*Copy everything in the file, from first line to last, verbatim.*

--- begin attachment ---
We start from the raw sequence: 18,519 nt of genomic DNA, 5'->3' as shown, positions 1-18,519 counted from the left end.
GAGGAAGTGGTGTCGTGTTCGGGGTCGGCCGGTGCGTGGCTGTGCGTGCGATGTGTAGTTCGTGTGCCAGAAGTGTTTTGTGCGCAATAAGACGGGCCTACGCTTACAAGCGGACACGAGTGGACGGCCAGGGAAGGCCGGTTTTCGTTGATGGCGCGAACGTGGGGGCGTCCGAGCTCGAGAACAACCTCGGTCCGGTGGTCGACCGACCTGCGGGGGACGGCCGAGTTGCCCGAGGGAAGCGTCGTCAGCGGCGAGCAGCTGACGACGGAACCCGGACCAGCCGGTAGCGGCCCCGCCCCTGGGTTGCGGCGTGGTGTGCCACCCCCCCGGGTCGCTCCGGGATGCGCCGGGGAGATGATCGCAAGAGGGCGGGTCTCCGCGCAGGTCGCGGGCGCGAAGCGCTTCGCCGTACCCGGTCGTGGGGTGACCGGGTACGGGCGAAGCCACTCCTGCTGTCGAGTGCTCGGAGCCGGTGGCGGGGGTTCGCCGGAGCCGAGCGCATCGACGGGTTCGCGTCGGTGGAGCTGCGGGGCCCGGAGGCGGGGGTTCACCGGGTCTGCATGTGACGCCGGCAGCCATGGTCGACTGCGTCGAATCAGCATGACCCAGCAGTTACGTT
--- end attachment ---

We start from the raw sequence: 18,519 nt of genomic DNA, 5'->3' as shown, positions 1-18,519 counted from the left end.
GAGGAAGTGGTGTCGTGTTCGGGGTCGGCCGGTGCGTGGCTGTGCGTGCGATGTGTAGTTCGTGTGCCAGAAGTGTTTTGTGCGCAATAAGACGGGCCTACGCTTACAAGCGGACACGAGTGGACGGCCAGGGAAGGCCGGTTTTCGTTGATGGCGCGAACGTGGGGGCGTCCGAGCTCGAGAACAACCTCGGTCCGGTGGTCGACCGACCTGCGGGGGACGGCCGAGTTGCCCGAGGGAAGCGTCGTCAGCGGCGAGCAGCTGACGACGGAACCCGGACCAGCCGGTAGCGGCCCCGCCCCTGGGTTGCGGCGTGGTGTGCCACCCCCCCGGGTCGCTCCGGGATGCGCCGGGGAGATGATCGCAAGAGGGCGGGTCTCCGCGCAGGTCGCGGGCGCGAAGCGCTTCGCCGTACCCGGTCGTGGGGTGACCGGGTACGGGCGAAGCCACTCCTGCTGTCGAGTGCTCGGAGCCGGTGGCGGGGGTTCGCCGGAGCCGAGCGCATCGACGGGTTCGCGTCGGTGGAGCTGCGGGGCCCGGAGGCGGGGGTTCACCGGGTCTGCATGTGACGCCGGCAGCCATGGTCGACTGCGTCGAATCAGCATGACCCAGCAGTTACGTT